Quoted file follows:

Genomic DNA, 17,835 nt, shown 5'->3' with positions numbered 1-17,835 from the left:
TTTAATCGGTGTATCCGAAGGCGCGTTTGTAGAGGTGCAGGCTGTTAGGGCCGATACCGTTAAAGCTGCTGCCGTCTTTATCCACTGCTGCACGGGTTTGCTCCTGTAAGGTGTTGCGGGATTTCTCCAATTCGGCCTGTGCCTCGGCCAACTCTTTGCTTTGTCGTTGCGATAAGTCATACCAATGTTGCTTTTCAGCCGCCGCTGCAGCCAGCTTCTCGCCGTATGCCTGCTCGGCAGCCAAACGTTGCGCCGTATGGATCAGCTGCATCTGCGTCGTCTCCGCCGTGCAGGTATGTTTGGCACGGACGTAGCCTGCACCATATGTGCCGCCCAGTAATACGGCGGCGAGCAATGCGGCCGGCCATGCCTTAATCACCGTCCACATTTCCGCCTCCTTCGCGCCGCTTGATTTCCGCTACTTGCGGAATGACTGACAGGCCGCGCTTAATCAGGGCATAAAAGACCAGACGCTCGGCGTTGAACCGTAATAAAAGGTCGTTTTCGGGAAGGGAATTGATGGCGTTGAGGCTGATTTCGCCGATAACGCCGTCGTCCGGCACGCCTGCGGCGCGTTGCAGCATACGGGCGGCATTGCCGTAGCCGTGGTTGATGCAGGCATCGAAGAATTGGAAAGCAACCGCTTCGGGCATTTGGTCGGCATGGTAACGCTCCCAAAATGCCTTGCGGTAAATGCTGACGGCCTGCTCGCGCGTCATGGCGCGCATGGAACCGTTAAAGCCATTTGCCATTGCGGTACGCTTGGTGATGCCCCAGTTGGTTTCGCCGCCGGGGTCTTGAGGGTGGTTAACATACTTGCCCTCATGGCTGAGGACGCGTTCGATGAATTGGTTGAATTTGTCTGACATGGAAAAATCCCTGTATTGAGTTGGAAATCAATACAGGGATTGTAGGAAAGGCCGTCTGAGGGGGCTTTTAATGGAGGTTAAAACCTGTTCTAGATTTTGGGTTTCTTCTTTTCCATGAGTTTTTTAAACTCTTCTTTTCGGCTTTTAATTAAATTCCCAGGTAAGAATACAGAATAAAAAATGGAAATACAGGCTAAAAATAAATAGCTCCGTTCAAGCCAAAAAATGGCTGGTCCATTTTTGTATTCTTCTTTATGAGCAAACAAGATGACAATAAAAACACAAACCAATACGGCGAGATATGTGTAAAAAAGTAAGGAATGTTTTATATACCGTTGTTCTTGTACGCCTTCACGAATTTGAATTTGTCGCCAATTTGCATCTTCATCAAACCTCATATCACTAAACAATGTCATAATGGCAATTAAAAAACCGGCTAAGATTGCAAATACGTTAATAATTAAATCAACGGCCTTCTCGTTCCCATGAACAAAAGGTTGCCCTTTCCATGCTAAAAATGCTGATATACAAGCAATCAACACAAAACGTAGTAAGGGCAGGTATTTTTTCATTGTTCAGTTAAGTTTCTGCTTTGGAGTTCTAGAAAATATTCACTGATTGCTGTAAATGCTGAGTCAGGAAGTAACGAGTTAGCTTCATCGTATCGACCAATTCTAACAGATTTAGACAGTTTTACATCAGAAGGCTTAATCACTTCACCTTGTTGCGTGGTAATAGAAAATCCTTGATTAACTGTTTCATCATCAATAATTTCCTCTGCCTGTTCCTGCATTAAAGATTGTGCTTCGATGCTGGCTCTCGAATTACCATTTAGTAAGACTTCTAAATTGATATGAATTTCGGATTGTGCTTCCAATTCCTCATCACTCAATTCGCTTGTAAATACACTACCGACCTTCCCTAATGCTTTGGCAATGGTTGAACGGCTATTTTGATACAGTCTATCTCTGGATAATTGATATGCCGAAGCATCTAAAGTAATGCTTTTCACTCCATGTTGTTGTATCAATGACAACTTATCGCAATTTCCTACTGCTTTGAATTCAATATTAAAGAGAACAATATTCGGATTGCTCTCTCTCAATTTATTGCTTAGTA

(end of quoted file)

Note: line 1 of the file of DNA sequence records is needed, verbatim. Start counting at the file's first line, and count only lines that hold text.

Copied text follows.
Genomic DNA, 17,835 nt, shown 5'->3' with positions numbered 1-17,835 from the left: